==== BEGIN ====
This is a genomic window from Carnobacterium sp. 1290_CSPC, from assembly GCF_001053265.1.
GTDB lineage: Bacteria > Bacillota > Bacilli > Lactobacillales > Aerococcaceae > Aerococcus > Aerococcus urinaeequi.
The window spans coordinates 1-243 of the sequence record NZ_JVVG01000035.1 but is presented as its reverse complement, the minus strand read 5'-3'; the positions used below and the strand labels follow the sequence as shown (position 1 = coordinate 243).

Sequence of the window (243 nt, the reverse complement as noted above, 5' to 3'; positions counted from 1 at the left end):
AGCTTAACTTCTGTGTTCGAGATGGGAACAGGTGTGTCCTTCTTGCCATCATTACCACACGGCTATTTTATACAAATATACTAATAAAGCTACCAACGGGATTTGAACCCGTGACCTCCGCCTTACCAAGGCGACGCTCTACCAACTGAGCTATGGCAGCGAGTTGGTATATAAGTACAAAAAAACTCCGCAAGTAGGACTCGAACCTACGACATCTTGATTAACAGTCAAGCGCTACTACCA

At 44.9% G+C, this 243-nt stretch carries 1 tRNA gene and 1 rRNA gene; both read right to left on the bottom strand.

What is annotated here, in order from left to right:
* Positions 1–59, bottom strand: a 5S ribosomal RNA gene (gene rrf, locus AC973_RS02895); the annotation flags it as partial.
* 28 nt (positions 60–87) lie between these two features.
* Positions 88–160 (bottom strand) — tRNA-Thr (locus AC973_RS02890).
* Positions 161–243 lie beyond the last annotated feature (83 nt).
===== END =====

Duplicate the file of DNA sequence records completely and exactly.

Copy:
This is a genomic window from Carnobacterium sp. 1290_CSPC, from assembly GCF_001053265.1.
GTDB lineage: Bacteria > Bacillota > Bacilli > Lactobacillales > Aerococcaceae > Aerococcus > Aerococcus urinaeequi.
The window spans coordinates 1-243 of the sequence record NZ_JVVG01000035.1 but is presented as its reverse complement, the minus strand read 5'-3'; the positions used below and the strand labels follow the sequence as shown (position 1 = coordinate 243).

Sequence of the window (243 nt, the reverse complement as noted above, 5' to 3'; positions counted from 1 at the left end):
AGCTTAACTTCTGTGTTCGAGATGGGAACAGGTGTGTCCTTCTTGCCATCATTACCACACGGCTATTTTATACAAATATACTAATAAAGCTACCAACGGGATTTGAACCCGTGACCTCCGCCTTACCAAGGCGACGCTCTACCAACTGAGCTATGGCAGCGAGTTGGTATATAAGTACAAAAAAACTCCGCAAGTAGGACTCGAACCTACGACATCTTGATTAACAGTCAAGCGCTACTACCA

At 44.9% G+C, this 243-nt stretch carries 1 tRNA gene and 1 rRNA gene; both read right to left on the bottom strand.

What is annotated here, in order from left to right:
* Positions 1–59, bottom strand: a 5S ribosomal RNA gene (gene rrf, locus AC973_RS02895); the annotation flags it as partial.
* 28 nt (positions 60–87) lie between these two features.
* Positions 88–160 (bottom strand) — tRNA-Thr (locus AC973_RS02890).
* Positions 161–243 lie beyond the last annotated feature (83 nt).